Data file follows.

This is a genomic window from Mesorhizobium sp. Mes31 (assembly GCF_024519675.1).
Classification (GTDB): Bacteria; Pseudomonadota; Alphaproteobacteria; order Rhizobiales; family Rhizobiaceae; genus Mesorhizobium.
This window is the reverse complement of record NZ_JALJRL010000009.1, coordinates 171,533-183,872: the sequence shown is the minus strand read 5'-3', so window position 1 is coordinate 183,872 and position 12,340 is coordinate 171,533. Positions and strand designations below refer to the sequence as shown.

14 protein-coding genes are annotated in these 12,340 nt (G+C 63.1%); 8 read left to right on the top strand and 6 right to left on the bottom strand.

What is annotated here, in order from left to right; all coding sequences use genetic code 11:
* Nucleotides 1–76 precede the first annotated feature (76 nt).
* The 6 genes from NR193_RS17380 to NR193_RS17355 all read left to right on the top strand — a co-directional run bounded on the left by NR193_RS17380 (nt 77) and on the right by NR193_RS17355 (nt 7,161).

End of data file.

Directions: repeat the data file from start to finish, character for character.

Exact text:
This is a genomic window from Mesorhizobium sp. Mes31 (assembly GCF_024519675.1).
Classification (GTDB): Bacteria; Pseudomonadota; Alphaproteobacteria; order Rhizobiales; family Rhizobiaceae; genus Mesorhizobium.
This window is the reverse complement of record NZ_JALJRL010000009.1, coordinates 171,533-183,872: the sequence shown is the minus strand read 5'-3', so window position 1 is coordinate 183,872 and position 12,340 is coordinate 171,533. Positions and strand designations below refer to the sequence as shown.

14 protein-coding genes are annotated in these 12,340 nt (G+C 63.1%); 8 read left to right on the top strand and 6 right to left on the bottom strand.

What is annotated here, in order from left to right; all coding sequences use genetic code 11:
* Nucleotides 1–76 precede the first annotated feature (76 nt).
* The 6 genes from NR193_RS17380 to NR193_RS17355 all read left to right on the top strand — a co-directional run bounded on the left by NR193_RS17380 (nt 77) and on the right by NR193_RS17355 (nt 7,161).